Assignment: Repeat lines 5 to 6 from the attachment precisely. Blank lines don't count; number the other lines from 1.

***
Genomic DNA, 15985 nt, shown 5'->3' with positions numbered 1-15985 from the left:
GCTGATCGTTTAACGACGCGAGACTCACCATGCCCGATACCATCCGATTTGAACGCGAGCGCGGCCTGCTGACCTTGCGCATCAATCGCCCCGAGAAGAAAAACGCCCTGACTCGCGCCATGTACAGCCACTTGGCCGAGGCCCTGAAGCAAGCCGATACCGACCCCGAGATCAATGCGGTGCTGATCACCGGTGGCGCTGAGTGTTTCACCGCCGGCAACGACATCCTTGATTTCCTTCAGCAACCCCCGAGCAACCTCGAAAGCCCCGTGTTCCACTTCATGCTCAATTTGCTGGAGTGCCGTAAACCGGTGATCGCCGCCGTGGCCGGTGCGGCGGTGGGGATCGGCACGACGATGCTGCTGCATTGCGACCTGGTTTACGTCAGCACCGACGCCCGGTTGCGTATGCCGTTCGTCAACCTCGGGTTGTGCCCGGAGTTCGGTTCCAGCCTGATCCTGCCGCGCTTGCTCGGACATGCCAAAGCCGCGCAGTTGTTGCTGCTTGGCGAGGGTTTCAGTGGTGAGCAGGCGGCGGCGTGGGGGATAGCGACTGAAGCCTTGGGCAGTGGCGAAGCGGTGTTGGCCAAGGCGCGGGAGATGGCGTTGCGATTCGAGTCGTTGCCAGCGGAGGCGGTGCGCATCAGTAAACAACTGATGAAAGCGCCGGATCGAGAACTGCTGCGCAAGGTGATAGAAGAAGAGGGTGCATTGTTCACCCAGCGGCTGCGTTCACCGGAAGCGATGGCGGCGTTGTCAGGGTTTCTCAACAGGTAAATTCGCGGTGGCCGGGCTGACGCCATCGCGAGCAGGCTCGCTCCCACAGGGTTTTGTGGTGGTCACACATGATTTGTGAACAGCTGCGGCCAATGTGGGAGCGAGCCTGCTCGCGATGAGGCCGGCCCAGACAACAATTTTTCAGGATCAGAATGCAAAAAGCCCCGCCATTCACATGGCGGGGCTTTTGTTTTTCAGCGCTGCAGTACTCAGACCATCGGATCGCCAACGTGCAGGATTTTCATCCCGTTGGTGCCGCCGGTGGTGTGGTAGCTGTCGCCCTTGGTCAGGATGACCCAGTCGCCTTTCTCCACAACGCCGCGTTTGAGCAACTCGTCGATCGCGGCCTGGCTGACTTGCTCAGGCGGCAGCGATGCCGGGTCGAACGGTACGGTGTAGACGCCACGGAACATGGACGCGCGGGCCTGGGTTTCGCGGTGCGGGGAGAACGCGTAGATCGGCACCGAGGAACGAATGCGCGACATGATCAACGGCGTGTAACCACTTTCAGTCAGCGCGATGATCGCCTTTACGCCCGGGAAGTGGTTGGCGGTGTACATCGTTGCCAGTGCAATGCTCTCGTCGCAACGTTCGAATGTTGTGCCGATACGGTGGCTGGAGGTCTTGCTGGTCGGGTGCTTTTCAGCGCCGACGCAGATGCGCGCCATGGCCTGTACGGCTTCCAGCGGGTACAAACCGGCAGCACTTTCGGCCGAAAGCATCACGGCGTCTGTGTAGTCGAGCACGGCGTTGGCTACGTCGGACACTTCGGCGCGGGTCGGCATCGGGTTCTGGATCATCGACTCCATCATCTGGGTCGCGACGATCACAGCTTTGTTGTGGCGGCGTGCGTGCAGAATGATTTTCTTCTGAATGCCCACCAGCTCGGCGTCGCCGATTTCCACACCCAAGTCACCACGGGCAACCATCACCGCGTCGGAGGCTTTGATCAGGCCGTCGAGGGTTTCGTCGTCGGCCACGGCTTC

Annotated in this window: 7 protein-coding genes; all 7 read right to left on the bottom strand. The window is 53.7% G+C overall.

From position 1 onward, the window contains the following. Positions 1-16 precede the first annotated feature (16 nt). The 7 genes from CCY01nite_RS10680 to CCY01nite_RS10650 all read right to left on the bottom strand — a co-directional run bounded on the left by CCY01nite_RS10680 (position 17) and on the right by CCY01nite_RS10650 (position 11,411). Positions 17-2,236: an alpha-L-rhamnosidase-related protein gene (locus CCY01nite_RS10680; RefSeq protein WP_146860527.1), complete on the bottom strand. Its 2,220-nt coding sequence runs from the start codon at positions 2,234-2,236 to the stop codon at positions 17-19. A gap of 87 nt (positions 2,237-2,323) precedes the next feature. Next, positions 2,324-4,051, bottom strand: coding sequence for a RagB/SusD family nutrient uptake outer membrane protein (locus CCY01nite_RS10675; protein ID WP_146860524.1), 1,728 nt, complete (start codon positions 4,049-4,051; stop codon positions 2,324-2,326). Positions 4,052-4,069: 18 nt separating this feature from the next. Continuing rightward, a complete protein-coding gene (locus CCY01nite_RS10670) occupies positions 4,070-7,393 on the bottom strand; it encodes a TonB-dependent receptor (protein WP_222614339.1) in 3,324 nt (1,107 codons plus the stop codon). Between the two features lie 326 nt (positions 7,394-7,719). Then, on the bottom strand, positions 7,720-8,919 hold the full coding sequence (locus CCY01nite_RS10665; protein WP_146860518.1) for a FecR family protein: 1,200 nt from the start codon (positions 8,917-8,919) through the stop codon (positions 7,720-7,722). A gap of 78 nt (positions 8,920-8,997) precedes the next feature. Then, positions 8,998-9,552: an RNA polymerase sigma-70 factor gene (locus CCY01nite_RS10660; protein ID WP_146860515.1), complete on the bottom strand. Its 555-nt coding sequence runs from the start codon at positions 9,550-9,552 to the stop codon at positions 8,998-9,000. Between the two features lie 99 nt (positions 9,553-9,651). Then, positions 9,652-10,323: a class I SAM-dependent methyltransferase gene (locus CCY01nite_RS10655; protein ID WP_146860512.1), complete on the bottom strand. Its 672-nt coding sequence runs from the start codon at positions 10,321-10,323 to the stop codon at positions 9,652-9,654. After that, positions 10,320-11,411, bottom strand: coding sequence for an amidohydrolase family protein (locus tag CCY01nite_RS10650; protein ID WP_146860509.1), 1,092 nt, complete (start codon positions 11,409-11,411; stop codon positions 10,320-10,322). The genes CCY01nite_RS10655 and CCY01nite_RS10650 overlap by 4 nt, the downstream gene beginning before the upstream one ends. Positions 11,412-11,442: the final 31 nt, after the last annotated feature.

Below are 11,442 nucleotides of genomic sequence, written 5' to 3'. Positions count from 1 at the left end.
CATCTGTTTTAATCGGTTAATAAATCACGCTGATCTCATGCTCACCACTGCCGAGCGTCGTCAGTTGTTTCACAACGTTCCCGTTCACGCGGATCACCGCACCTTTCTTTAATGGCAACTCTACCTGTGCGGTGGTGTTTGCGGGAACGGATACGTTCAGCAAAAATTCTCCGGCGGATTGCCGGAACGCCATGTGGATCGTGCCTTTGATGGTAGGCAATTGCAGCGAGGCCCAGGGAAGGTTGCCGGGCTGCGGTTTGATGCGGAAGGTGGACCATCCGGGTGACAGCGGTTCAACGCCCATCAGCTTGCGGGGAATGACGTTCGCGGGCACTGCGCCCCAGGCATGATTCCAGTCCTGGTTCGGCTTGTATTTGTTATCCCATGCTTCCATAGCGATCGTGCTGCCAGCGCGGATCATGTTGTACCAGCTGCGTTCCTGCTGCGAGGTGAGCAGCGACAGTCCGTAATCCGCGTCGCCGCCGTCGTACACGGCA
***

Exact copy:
Below are 11,442 nucleotides of genomic sequence, written 5' to 3'. Positions count from 1 at the left end.
CATCTGTTTTAATCGGTTAATAAATCACGCTGATCTCATGCTCACCACTGCCGAGCGTCGTCAGTTGTTTCACAACGTTCCCGTTCACGCGGATCACCGCACCTTTCTTTAATGGCAACTCTACCTGTGCGGTGGTGTTTGCGGGAACGGATACGTTCAGCAAAAATTCTCCGGCGGATTGCCGGAACGCCATGTGGATCGTGCCTTTGATGGTAGGCAATTGCAGCGAGGCCCAGGGAAGGTTGCCGGGCTGCGGTTTGATGCGGAAGGTGGACCATCCGGGTGACAGCGGTTCAACGCCCATCAGCTTGCGGGGAATGACGTTCGCGGGCACTGCGCCCCAGGCATGATTCCAGTCCTGGTTCGGCTTGTATTTGTTATCCCATGCTTCCATAGCGATCGTGCTGCCAGCGCGGATCATGTTGTACCAGCTGCGTTCCTGCTGCGAGGTGAGCAGCGACAGTCCGTAATCCGCGTCGCCGCCGTCGTACACGGCA